IRON magnetic resonance: a robust technique for angiography providing high blood-to-tissue contrast within the clinically approved dosage of superparamagnetic nanoparticles
Journal of Cardiovascular Magnetic Resonance volume 13, Article number: P377 (2011)
Conventional MR angiography (MRA) exploits the property of exogenous contrast agents to shorten the T1 relaxation time. However, undesirable signal from surrounding tissue due to T1 recovery remains. IRON MRA is a promising off-resonance imaging technique, and provides in conjunction with superparamagnetic nanoparticles high intravascular contrast between the blood-pool and background tissue without need for image subtraction while T1 recovery of the surrounding tissue is no longer a problem.
Experiments were approved by the institutional animal care committee. Twelve rabbits were imaged at baseline and serially after the administration of 10 incremental dosages of 0.57 mg Fe (P904)/Kg. Conventional T1-weighted and IRON MRA were performed on a clinical 1.5-T imager. We performed angiography of the thoracic aorta (n=6), and angiography of the abdominal aorta and peripheral vessels (n=6). Contrast-to-noise ratios (CNR) were obtained in the thoracic and abdominal aorta of the rabbits and vessel sharpness was quantified in peripheral iliac and femoral vessels.
With T1 weighted angiography, CNR in the thoracic and abdominal aorta and vessel sharpness in peripheral vessels initially increased up to a dosage of (~1 mg Fe/Kg), whereas subsequently, a decrease in signal was observed as a function of further dose increase. In contrast, using IRON MRA, CNR and vessel sharpness both progressively increased during incremental administration of the contrast agent (Figure 1). CNR and vessel sharpness were both significantly higher within the range of the clinically approved dosage of the contrast agent (CNR of 11.1 versus 18.8 and vessel sharpness of 33.2% versus 46.8% for the dose of 1.71 mg Fe/Kg, respectively, both p<0.05 for both). For IRON MRA both CNR and vessel sharpness continued to increase as a function of the contrast agent concentration. A representative example of the thoracic aorta imaged using T1 weighted and IRON MRA can be appreciated in Figure 2.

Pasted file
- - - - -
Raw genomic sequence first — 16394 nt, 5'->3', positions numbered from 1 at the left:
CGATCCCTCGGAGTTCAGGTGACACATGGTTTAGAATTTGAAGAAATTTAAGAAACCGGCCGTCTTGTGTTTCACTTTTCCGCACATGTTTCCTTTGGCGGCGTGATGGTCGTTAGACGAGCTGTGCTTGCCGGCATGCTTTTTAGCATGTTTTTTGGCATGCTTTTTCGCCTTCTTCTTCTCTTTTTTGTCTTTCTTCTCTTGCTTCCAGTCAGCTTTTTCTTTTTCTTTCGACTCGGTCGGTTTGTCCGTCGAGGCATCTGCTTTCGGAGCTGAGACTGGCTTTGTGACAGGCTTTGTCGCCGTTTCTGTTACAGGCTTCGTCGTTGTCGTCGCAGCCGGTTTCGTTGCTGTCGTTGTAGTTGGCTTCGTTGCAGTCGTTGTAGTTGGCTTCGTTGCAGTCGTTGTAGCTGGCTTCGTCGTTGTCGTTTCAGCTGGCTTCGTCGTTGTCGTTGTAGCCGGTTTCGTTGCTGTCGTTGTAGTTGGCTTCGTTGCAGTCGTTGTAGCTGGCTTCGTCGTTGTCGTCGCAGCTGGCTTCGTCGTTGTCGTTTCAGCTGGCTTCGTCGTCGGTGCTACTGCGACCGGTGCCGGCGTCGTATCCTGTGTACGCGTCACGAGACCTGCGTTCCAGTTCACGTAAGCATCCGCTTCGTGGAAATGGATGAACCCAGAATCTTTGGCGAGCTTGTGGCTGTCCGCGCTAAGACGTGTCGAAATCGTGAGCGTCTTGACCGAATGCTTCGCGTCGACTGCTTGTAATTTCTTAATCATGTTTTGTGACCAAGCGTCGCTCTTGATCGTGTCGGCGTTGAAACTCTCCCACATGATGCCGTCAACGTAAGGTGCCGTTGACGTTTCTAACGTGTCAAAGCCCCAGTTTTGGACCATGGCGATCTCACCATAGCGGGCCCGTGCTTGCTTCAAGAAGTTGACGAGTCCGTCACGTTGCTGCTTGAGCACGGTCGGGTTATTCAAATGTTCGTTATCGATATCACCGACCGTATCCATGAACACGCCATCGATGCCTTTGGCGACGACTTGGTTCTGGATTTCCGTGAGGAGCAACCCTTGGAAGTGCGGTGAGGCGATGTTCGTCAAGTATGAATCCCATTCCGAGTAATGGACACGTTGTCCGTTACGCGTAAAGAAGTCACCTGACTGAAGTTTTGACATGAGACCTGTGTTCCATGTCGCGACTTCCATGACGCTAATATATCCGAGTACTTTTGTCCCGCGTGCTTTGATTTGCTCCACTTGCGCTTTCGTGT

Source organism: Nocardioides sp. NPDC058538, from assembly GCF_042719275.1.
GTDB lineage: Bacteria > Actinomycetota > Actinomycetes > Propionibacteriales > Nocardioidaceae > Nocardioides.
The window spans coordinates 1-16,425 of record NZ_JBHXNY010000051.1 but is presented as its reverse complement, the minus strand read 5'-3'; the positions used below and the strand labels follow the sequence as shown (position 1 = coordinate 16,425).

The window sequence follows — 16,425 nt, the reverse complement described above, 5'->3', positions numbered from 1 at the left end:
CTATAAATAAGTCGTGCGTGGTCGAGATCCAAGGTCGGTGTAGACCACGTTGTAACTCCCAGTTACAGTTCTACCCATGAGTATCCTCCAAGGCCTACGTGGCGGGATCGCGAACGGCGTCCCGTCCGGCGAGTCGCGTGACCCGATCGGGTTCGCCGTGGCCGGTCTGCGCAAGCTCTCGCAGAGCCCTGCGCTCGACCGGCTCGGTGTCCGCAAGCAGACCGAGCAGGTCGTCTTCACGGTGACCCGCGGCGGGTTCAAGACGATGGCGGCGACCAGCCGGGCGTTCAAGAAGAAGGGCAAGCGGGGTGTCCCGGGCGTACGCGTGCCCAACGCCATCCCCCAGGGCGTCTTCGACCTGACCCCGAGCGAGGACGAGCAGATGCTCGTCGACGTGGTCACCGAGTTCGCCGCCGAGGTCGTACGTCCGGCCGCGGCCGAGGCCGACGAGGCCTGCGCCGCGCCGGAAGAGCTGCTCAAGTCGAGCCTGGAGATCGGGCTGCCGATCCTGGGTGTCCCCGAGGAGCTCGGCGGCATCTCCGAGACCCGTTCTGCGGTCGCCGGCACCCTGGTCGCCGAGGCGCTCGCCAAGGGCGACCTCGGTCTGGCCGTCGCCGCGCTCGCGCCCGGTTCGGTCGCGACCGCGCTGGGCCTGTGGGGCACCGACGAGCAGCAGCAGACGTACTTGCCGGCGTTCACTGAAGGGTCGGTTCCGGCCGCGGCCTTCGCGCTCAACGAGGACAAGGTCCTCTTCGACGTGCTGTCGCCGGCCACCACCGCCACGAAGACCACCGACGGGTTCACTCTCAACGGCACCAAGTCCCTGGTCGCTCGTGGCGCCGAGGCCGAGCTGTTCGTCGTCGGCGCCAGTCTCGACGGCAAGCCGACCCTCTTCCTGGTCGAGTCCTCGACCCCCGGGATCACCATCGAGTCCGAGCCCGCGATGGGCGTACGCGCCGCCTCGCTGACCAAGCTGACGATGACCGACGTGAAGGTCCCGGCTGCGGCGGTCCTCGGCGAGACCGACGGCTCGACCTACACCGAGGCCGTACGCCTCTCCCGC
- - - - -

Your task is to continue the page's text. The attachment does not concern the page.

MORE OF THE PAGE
IRON MRA provides significantly higher blood-to-tissue contrast both in the aorta and in small peripheral rabbit vessels compared to T1-weigthed angiography within the dose range of approved for clinical human use. High CNR and vessel sharpness remain stable over a very wide range of contrast agent concentrations, which may possibly allow for more robust MRA acquisitions in clinical applications.
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Gitsioudis, G., Stuber, M., Arend, I. et al. IRON magnetic resonance: a robust technique for angiography providing high blood-to-tissue contrast within the clinically approved dosage of superparamagnetic nanoparticles. J Cardiovasc Magn Reson 13 (Suppl 1), P377 (2011). https://doi.org/10.1186/1532-429X-13-S1-P377
- Contrast Agent
- Abdominal Aorta
- Thoracic Aorta
- Image Subtraction
- Peripheral Vessel